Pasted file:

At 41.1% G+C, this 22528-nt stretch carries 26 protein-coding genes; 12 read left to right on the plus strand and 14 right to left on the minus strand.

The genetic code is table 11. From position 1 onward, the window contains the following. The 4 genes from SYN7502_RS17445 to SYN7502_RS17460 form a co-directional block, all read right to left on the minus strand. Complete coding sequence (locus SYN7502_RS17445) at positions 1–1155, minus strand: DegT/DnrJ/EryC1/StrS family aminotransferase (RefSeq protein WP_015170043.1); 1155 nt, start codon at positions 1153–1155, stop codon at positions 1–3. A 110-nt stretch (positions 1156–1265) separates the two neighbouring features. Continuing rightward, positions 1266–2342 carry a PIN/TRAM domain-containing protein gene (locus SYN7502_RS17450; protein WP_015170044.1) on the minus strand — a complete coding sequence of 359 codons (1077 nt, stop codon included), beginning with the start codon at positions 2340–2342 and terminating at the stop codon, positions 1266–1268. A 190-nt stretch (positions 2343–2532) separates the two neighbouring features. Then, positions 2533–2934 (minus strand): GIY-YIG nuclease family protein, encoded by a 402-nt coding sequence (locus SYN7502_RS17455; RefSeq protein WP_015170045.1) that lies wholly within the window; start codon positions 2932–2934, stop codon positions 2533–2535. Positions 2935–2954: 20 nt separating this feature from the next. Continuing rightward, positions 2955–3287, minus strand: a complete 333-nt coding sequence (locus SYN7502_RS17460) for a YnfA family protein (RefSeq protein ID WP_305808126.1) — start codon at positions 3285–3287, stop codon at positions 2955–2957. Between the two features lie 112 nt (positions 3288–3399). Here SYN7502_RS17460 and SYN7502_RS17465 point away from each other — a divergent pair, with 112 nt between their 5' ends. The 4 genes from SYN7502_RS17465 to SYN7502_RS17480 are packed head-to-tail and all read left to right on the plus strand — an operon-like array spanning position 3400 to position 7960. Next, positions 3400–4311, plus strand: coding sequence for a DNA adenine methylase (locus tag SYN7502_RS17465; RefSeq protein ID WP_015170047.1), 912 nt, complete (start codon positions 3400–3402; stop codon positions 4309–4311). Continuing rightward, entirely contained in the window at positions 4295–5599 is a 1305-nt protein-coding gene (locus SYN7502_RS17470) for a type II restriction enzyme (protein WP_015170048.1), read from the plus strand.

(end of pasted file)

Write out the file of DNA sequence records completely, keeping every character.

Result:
At 41.1% G+C, this 22528-nt stretch carries 26 protein-coding genes; 12 read left to right on the plus strand and 14 right to left on the minus strand.

The genetic code is table 11. From position 1 onward, the window contains the following. The 4 genes from SYN7502_RS17445 to SYN7502_RS17460 form a co-directional block, all read right to left on the minus strand. Complete coding sequence (locus SYN7502_RS17445) at positions 1–1155, minus strand: DegT/DnrJ/EryC1/StrS family aminotransferase (RefSeq protein WP_015170043.1); 1155 nt, start codon at positions 1153–1155, stop codon at positions 1–3. A 110-nt stretch (positions 1156–1265) separates the two neighbouring features. Continuing rightward, positions 1266–2342 carry a PIN/TRAM domain-containing protein gene (locus SYN7502_RS17450; protein WP_015170044.1) on the minus strand — a complete coding sequence of 359 codons (1077 nt, stop codon included), beginning with the start codon at positions 2340–2342 and terminating at the stop codon, positions 1266–1268. A 190-nt stretch (positions 2343–2532) separates the two neighbouring features. Then, positions 2533–2934 (minus strand): GIY-YIG nuclease family protein, encoded by a 402-nt coding sequence (locus SYN7502_RS17455; RefSeq protein WP_015170045.1) that lies wholly within the window; start codon positions 2932–2934, stop codon positions 2533–2535. Positions 2935–2954: 20 nt separating this feature from the next. Continuing rightward, positions 2955–3287, minus strand: a complete 333-nt coding sequence (locus SYN7502_RS17460) for a YnfA family protein (RefSeq protein ID WP_305808126.1) — start codon at positions 3285–3287, stop codon at positions 2955–2957. Between the two features lie 112 nt (positions 3288–3399). Here SYN7502_RS17460 and SYN7502_RS17465 point away from each other — a divergent pair, with 112 nt between their 5' ends. The 4 genes from SYN7502_RS17465 to SYN7502_RS17480 are packed head-to-tail and all read left to right on the plus strand — an operon-like array spanning position 3400 to position 7960. Next, positions 3400–4311, plus strand: coding sequence for a DNA adenine methylase (locus tag SYN7502_RS17465; RefSeq protein ID WP_015170047.1), 912 nt, complete (start codon positions 3400–3402; stop codon positions 4309–4311). Continuing rightward, entirely contained in the window at positions 4295–5599 is a 1305-nt protein-coding gene (locus SYN7502_RS17470) for a type II restriction enzyme (protein WP_015170048.1), read from the plus strand.